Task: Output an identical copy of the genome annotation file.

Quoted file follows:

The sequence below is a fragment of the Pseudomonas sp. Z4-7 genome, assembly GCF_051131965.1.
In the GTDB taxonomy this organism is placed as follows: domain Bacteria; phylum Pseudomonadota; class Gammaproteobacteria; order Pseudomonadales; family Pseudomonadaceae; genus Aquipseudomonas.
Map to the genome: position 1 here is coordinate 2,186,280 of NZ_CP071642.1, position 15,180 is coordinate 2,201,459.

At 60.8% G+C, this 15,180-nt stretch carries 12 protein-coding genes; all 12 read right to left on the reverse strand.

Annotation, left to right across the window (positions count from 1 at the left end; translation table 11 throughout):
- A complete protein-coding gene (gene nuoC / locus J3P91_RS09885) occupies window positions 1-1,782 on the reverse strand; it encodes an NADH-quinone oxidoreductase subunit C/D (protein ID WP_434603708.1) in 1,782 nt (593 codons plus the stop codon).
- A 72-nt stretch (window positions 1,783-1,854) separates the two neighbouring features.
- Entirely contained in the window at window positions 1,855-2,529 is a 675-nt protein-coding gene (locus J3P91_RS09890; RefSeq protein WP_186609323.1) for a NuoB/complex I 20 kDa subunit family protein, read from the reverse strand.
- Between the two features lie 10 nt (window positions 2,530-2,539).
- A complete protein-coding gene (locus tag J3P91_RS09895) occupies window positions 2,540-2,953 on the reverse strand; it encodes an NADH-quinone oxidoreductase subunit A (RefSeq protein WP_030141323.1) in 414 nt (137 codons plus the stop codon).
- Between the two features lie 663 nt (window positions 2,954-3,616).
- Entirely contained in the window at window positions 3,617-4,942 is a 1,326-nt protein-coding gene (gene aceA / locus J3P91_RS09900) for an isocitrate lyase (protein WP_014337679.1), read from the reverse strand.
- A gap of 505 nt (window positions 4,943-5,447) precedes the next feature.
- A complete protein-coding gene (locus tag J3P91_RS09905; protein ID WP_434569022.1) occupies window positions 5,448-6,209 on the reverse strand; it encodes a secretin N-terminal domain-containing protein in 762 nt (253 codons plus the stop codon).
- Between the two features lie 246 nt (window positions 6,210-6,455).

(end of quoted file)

The sequence below is a fragment of the Pseudomonas sp. Z4-7 genome, assembly GCF_051131965.1.
In the GTDB taxonomy this organism is placed as follows: domain Bacteria; phylum Pseudomonadota; class Gammaproteobacteria; order Pseudomonadales; family Pseudomonadaceae; genus Aquipseudomonas.
Map to the genome: position 1 here is coordinate 2,186,280 of NZ_CP071642.1, position 15,180 is coordinate 2,201,459.

At 60.8% G+C, this 15,180-nt stretch carries 12 protein-coding genes; all 12 read right to left on the reverse strand.

Annotation, left to right across the window (positions count from 1 at the left end; translation table 11 throughout):
- A complete protein-coding gene (gene nuoC / locus J3P91_RS09885) occupies window positions 1-1,782 on the reverse strand; it encodes an NADH-quinone oxidoreductase subunit C/D (protein ID WP_434603708.1) in 1,782 nt (593 codons plus the stop codon).
- A 72-nt stretch (window positions 1,783-1,854) separates the two neighbouring features.
- Entirely contained in the window at window positions 1,855-2,529 is a 675-nt protein-coding gene (locus J3P91_RS09890; RefSeq protein WP_186609323.1) for a NuoB/complex I 20 kDa subunit family protein, read from the reverse strand.
- Between the two features lie 10 nt (window positions 2,530-2,539).
- A complete protein-coding gene (locus tag J3P91_RS09895) occupies window positions 2,540-2,953 on the reverse strand; it encodes an NADH-quinone oxidoreductase subunit A (RefSeq protein WP_030141323.1) in 414 nt (137 codons plus the stop codon).
- Between the two features lie 663 nt (window positions 2,954-3,616).
- Entirely contained in the window at window positions 3,617-4,942 is a 1,326-nt protein-coding gene (gene aceA / locus J3P91_RS09900) for an isocitrate lyase (protein WP_014337679.1), read from the reverse strand.
- A gap of 505 nt (window positions 4,943-5,447) precedes the next feature.
- A complete protein-coding gene (locus tag J3P91_RS09905; protein ID WP_434569022.1) occupies window positions 5,448-6,209 on the reverse strand; it encodes a secretin N-terminal domain-containing protein in 762 nt (253 codons plus the stop codon).
- Between the two features lie 246 nt (window positions 6,210-6,455).